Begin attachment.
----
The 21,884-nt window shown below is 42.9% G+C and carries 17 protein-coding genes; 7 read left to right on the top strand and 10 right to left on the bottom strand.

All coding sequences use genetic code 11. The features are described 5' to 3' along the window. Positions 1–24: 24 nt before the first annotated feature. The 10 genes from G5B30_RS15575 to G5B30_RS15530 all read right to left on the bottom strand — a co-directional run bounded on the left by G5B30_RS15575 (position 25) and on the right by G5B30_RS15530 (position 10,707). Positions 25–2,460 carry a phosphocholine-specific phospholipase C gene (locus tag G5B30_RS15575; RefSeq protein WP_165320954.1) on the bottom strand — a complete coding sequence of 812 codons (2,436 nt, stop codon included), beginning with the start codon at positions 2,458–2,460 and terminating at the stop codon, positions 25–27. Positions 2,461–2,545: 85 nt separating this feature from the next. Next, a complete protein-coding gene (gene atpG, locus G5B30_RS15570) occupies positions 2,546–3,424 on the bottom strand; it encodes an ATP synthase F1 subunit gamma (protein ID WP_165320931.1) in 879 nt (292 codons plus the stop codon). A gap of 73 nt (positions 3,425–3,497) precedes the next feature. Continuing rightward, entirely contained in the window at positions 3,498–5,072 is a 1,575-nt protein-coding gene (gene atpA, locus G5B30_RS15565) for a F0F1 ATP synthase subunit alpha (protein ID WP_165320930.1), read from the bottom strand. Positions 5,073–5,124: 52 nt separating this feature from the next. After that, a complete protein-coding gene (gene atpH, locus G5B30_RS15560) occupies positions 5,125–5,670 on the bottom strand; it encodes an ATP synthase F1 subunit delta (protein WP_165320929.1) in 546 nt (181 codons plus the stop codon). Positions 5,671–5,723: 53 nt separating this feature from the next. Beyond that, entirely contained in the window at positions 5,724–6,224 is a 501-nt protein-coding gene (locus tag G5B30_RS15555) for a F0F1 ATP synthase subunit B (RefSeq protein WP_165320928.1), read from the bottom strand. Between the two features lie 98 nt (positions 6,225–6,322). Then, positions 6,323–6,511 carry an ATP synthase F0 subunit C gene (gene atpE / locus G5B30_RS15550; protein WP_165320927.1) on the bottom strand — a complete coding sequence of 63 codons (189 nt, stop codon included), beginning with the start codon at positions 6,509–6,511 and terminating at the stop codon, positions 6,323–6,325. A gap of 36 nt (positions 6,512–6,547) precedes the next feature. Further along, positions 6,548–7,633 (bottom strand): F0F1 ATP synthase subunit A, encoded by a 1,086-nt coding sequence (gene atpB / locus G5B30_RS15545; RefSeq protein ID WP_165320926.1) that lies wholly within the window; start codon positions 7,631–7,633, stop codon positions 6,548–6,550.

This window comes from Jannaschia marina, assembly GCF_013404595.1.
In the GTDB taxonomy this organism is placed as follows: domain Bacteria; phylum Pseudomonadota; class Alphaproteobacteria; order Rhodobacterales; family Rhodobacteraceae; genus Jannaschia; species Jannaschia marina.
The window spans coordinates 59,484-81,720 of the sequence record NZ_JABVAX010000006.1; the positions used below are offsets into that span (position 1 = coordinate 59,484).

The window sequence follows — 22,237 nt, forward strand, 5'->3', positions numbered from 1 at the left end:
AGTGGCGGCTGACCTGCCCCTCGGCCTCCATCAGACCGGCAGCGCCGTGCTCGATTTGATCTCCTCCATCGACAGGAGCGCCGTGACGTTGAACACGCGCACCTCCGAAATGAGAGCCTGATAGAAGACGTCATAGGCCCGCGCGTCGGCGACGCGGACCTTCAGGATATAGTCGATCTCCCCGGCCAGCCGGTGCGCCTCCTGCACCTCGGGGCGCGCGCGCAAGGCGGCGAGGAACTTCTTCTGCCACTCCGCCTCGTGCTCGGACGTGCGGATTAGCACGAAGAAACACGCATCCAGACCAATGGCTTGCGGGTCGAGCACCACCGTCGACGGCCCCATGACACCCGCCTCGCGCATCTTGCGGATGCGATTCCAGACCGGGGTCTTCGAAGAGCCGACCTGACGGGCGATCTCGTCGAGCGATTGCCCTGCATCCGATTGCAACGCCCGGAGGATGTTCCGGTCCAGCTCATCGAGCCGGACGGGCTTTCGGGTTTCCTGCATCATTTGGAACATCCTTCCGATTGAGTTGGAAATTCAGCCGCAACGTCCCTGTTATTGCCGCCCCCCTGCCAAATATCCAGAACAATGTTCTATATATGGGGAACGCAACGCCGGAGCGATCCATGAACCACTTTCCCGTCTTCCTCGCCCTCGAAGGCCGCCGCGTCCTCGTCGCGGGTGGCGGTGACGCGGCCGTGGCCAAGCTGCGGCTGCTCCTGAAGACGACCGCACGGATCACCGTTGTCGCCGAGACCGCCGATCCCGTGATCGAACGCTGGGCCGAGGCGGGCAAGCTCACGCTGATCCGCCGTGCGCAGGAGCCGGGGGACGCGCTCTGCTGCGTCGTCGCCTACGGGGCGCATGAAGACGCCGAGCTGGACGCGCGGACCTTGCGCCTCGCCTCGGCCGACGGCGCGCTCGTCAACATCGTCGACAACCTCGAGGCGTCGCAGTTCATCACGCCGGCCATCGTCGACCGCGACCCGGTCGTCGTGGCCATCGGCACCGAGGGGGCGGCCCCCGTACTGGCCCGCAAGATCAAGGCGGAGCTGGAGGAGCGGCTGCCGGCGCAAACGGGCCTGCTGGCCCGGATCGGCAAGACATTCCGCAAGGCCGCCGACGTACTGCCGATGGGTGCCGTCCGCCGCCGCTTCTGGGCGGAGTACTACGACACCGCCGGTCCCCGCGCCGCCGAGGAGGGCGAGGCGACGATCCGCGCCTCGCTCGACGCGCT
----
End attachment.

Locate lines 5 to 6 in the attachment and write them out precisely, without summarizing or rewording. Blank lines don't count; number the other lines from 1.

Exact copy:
The window spans coordinates 59,484-81,720 of the sequence record NZ_JABVAX010000006.1; the positions used below are offsets into that span (position 1 = coordinate 59,484).

The window sequence follows — 22,237 nt, forward strand, 5'->3', positions numbered from 1 at the left end: